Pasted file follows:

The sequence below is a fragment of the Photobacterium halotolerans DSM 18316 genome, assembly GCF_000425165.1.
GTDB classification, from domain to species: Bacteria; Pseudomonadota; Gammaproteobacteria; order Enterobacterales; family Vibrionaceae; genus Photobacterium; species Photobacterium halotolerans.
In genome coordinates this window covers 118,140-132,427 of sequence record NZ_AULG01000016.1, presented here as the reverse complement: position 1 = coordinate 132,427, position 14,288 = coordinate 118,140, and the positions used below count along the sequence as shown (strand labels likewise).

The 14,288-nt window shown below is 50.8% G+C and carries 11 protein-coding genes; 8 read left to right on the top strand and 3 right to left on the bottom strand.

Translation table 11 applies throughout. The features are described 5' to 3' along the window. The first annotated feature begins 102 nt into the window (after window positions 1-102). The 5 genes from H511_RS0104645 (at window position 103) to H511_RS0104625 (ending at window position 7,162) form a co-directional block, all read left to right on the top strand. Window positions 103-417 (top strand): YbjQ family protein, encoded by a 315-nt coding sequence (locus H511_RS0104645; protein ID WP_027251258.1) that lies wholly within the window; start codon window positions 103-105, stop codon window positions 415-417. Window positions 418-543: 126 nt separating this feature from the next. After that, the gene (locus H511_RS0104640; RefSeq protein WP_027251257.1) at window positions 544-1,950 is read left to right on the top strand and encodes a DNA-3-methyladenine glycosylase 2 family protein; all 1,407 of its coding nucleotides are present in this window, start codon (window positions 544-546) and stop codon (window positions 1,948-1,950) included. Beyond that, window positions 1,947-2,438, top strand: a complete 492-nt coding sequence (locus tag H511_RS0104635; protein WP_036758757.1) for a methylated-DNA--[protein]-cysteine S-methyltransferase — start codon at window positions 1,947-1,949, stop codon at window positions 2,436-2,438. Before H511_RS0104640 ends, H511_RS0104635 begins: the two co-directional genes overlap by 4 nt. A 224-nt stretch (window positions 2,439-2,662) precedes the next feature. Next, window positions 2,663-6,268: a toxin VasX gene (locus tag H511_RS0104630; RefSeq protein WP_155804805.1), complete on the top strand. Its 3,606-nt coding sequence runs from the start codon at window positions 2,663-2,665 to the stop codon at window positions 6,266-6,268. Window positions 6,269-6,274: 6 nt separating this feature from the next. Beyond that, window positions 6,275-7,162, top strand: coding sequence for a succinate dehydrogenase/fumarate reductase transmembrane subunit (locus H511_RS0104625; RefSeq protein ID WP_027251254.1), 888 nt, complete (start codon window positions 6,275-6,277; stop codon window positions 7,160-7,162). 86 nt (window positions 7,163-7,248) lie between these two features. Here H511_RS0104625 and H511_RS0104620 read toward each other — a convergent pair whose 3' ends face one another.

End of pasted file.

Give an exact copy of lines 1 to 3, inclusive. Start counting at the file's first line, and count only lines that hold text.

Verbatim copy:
The sequence below is a fragment of the Photobacterium halotolerans DSM 18316 genome, assembly GCF_000425165.1.
GTDB classification, from domain to species: Bacteria; Pseudomonadota; Gammaproteobacteria; order Enterobacterales; family Vibrionaceae; genus Photobacterium; species Photobacterium halotolerans.
In genome coordinates this window covers 118,140-132,427 of sequence record NZ_AULG01000016.1, presented here as the reverse complement: position 1 = coordinate 132,427, position 14,288 = coordinate 118,140, and the positions used below count along the sequence as shown (strand labels likewise).